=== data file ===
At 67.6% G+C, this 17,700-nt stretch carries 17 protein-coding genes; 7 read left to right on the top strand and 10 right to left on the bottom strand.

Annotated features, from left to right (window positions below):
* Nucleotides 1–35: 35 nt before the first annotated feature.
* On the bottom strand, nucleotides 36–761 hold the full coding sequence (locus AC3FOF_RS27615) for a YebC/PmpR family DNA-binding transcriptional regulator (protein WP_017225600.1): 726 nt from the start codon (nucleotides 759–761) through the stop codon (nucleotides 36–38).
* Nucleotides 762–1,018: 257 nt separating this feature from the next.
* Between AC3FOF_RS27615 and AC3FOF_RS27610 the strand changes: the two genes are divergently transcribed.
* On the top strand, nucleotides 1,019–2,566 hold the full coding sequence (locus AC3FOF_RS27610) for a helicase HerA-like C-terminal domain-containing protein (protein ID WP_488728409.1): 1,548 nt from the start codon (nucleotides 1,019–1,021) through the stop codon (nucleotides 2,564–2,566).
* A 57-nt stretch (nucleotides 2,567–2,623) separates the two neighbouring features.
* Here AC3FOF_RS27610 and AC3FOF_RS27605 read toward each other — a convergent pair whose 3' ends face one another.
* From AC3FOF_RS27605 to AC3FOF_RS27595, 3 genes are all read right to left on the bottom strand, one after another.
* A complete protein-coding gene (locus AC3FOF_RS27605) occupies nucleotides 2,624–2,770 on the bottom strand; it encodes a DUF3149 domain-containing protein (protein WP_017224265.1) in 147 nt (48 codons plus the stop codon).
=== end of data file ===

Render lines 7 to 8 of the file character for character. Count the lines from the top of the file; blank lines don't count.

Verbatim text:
* On the top strand, nucleotides 1,019–2,566 hold the full coding sequence (locus AC3FOF_RS27610) for a helicase HerA-like C-terminal domain-containing protein (protein ID WP_488728409.1): 1,548 nt from the start codon (nucleotides 1,019–1,021) through the stop codon (nucleotides 2,564–2,566).
* A 57-nt stretch (nucleotides 2,567–2,623) separates the two neighbouring features.